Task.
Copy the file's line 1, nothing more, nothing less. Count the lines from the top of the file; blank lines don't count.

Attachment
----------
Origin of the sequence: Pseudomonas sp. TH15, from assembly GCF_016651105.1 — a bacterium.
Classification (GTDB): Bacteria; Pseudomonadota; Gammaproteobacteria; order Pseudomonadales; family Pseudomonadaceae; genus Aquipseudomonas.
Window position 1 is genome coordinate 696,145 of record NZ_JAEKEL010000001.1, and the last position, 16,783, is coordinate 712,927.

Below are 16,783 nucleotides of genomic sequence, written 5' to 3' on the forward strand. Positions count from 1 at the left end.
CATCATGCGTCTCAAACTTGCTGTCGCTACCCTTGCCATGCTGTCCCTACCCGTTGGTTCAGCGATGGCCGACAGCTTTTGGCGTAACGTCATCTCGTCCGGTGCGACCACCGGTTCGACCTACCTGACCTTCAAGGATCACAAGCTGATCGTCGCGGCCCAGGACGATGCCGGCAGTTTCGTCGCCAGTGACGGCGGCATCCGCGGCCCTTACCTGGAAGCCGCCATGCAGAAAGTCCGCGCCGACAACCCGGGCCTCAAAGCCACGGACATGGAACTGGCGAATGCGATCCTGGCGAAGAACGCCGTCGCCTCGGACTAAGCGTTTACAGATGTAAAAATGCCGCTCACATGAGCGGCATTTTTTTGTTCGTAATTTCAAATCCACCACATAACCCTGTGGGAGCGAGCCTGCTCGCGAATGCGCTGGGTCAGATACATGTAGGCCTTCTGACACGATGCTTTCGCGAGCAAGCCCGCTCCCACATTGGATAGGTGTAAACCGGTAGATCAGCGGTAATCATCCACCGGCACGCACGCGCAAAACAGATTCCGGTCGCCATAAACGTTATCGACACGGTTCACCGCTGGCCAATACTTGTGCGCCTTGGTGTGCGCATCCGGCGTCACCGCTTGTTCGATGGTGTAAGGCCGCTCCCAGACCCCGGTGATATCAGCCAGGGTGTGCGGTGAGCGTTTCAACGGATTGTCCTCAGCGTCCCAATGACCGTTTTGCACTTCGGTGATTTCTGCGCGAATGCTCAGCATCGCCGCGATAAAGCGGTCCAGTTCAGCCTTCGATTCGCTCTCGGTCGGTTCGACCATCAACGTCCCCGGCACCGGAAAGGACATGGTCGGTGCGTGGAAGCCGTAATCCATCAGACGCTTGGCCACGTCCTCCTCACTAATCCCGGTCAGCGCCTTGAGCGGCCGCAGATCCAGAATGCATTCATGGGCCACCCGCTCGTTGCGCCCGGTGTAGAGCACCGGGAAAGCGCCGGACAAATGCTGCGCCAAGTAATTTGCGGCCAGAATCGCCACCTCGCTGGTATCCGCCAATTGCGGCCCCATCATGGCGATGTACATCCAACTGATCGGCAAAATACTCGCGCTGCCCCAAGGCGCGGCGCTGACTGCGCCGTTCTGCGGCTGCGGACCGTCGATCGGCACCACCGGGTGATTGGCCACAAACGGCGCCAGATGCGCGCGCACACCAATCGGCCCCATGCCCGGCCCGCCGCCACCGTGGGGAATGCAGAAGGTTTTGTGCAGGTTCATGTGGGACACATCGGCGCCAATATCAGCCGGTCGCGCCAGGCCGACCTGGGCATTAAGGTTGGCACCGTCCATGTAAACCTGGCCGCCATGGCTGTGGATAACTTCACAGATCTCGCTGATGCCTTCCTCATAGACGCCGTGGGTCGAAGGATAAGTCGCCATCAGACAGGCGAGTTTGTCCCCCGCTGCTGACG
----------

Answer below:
Origin of the sequence: Pseudomonas sp. TH15, from assembly GCF_016651105.1 — a bacterium.